Educators and policymakers are worried that despite a growing population, Hispanic college attendance and graduation rates haven’t changed in 20 years.
By Garry Boulard
As he enters his last semester of law school at the University of New
Mexico, Diego Esquibel remains convinced that he probably would not be where he is today had it not been for the unwavering support of his parents, who repeatedly insisted that he complete his formal education.
“Their thinking has always been that if I did not stick with it and instead went off in some other direction, I would essentially be closing doors for myself that should be open,” says Esquibel. “So sometimes, more for them than even for me, I have continued on. And now that I am so near to the end, I am really glad that I did.”
This year, Esquibel, 28, will not only be wrapping up his studies at UNM but also working in the local district attorney’s office in Albuquerque. He hopes the job will help him get a feel for the daily life of a public prosecutor.
But although he comes from a university with a growing percentage of Hispanic students, Esquibel is still more of the exception than the norm, especially when it comes to the graduate and professional schools.
“It is true that there are not as many Latino students at that level of education as we would like to see,” says Raul Gonzalez, education policy analyst with the National Council of La Raza, a Hispanic civil rights and advocacy organization. “That remains so across the board, in two-year schools, four-year schools and in graduate schools. It has been a problem that has been going on for a very long time.”
For educators and policymakers, the problem is particularly challenging because the lag has taken place during a time of dramatic growth in the country’s overall Hispanic population. Hispanics now comprise 14 percent of the national population, and their numbers are growing faster than any other demographic group. Many demographers believe the number will rise to 18 percent by 2020.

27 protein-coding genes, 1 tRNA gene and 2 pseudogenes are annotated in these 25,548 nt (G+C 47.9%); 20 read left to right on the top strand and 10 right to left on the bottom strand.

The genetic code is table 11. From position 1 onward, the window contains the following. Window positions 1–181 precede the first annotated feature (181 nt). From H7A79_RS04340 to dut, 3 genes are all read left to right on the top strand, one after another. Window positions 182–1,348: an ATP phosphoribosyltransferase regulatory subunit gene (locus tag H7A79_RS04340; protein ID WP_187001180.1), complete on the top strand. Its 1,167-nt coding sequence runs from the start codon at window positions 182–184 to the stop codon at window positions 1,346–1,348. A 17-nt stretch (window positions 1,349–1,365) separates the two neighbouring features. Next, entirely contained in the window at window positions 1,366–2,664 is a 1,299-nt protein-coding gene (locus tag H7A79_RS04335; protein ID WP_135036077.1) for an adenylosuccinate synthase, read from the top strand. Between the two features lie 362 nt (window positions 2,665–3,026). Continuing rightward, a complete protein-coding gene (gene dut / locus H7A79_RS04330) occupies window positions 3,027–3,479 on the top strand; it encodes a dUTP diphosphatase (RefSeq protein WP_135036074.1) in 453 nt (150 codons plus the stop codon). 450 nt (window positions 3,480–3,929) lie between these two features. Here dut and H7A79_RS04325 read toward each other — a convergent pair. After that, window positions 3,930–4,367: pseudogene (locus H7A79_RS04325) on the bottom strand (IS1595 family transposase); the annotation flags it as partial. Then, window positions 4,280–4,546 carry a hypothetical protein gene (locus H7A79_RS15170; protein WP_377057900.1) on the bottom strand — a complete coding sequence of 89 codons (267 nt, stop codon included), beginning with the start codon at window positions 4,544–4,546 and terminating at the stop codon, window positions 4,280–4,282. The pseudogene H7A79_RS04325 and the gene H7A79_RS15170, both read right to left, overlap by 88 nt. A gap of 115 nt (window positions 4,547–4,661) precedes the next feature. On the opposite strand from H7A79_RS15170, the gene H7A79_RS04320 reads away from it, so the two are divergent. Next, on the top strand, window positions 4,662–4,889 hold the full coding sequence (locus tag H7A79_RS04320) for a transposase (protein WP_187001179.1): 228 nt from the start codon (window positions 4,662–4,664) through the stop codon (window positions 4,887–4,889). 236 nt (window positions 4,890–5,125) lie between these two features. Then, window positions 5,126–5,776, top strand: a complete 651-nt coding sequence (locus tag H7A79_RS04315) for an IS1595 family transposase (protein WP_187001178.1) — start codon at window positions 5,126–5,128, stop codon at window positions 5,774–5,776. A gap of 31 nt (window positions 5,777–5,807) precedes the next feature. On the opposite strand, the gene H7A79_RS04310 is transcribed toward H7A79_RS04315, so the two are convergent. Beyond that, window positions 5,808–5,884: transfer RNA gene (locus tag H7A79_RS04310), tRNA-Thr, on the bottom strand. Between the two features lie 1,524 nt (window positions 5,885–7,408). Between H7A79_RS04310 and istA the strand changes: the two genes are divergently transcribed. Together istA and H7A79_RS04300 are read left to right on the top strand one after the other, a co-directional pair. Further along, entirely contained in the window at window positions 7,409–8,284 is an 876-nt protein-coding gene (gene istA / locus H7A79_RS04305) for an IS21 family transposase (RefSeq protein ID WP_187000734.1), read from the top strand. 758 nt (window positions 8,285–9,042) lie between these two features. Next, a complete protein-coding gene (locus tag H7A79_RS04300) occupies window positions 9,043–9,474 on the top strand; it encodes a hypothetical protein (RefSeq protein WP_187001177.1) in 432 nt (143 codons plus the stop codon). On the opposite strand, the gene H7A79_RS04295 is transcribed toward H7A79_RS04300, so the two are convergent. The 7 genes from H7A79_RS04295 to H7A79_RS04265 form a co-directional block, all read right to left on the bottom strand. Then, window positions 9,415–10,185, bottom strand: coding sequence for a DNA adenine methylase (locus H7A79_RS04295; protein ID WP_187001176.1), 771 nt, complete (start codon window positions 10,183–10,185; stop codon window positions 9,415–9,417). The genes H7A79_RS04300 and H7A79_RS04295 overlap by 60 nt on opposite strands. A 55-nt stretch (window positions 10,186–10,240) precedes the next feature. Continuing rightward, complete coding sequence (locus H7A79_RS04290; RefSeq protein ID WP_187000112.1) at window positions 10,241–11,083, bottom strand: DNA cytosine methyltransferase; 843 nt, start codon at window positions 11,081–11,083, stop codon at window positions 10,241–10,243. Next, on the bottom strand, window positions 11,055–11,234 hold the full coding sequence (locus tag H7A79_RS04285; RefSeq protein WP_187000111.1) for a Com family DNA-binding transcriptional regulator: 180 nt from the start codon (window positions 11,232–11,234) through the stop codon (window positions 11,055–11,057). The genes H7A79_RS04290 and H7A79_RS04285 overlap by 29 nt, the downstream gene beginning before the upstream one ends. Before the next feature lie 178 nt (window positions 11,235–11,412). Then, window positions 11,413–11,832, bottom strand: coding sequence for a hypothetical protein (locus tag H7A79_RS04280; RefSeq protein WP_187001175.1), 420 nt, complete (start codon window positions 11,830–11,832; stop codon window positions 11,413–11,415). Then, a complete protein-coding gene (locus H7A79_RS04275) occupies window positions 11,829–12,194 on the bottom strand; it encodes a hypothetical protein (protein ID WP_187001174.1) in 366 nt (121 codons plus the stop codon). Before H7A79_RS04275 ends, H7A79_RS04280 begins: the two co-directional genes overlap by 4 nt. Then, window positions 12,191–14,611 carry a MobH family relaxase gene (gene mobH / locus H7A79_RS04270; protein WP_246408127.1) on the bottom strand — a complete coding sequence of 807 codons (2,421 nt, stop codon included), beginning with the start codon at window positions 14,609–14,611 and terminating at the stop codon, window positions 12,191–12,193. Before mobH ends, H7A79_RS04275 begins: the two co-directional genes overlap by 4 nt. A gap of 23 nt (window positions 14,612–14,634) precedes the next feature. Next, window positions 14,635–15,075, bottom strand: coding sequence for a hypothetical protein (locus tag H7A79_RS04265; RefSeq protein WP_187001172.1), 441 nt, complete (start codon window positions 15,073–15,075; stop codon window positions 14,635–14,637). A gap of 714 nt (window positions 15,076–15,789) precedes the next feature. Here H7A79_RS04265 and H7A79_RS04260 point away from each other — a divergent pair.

As a result, says Dr. Antonio Flores, the president and CEO of the Hispanic Association of Colleges and Universities, “There are more Hispanics emerging into all levels of education by virtue of the sheer explosive Hispanic population growth, but their rates of attendance and graduation remain nearly as low as 20 or 25 years ago.”
According to HACU’s most recent data, there were just more than 1.7 million Hispanic students enrolled in some form of higher education in 2004. The number represents just 7 percent of all postsecondary education students. The picture is even more troubling at the graduate level, where Hispanics comprise only 6.2 percent of the population. Only about 10 percent of Hispanic undergraduate students continue on to graduate school, which is leading some policymakers to suspect a problem with the pipeline.
Says Gonzalez, “A very large number of Latino students who make it to a four-year school are often the first in the family to do so, which means they do not possess the level of sophistication that comes when you are a second- or third-generation college-goer who knows what to expect at the four-year level and is already making plans for graduate school when they enter undergraduate school.”
The Power of Culture
The percentage of Hispanic students is even lower in the nation’s medical schools.“About 5 percent of all medical students and residents in the country today are of Hispanic origin,” says Dr. Elena Rios, president and CEO of the National Hispanic Medical Association.
“That is very obviously a number that is significantly lower than the general population, enough so that I don’t think we are ever going to catch up in terms of representing the general population,” she says.